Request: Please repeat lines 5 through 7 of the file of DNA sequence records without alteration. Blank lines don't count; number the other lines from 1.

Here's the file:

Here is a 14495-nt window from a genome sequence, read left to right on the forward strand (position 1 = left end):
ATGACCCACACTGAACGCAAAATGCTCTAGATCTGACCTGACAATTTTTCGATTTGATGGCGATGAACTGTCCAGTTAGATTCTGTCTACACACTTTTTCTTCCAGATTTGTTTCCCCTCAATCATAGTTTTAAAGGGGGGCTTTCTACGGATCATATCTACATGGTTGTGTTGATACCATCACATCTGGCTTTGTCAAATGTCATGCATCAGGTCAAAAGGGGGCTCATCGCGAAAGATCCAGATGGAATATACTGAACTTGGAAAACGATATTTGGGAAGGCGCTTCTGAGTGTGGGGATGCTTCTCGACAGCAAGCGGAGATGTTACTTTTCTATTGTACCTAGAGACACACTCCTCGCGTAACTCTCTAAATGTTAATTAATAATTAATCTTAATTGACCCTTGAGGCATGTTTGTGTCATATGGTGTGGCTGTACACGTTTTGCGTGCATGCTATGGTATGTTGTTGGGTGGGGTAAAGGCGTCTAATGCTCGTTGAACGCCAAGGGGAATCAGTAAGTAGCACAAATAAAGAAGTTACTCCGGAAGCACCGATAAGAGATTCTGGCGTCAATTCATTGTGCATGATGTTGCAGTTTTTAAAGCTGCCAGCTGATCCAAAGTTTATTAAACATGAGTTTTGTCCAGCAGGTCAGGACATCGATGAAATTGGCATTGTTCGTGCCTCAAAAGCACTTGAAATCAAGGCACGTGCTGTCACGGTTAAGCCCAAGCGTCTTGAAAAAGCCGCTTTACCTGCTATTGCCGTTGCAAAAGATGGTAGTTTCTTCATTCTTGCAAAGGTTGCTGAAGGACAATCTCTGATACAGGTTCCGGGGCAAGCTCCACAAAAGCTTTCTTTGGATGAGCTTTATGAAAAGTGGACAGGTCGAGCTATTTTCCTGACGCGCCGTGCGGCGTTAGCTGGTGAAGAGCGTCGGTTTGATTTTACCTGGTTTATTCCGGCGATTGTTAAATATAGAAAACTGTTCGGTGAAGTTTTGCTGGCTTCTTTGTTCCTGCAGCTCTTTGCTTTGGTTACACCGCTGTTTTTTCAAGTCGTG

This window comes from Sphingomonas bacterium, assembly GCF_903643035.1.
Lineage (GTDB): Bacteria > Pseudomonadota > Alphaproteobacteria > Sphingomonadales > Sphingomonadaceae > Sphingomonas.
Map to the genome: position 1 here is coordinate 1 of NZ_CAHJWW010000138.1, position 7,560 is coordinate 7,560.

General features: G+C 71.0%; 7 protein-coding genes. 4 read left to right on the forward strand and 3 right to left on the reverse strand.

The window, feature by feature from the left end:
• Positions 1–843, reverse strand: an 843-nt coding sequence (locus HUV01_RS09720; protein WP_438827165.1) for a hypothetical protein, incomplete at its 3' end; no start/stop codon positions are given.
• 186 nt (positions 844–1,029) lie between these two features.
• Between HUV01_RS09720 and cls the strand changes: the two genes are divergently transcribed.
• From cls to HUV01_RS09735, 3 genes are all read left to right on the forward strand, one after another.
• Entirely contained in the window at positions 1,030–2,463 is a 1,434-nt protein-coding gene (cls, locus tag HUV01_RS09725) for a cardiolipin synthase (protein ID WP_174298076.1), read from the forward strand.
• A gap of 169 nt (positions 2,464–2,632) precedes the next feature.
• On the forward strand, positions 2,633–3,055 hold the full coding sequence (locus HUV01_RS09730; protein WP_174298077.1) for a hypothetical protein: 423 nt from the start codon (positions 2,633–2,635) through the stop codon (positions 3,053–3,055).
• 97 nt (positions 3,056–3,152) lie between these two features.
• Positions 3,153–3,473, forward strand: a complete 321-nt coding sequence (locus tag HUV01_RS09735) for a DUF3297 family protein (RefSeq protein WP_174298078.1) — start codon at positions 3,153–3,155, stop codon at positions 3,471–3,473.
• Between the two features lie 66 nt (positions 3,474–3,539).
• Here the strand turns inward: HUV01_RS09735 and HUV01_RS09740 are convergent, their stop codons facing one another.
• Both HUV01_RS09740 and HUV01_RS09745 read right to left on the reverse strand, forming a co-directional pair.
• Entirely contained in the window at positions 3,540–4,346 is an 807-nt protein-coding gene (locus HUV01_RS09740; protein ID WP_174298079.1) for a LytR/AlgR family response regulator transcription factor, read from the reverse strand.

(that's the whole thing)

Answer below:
Map to the genome: position 1 here is coordinate 1 of NZ_CAHJWW010000138.1, position 7,560 is coordinate 7,560.

General features: G+C 71.0%; 7 protein-coding genes. 4 read left to right on the forward strand and 3 right to left on the reverse strand.

The window, feature by feature from the left end: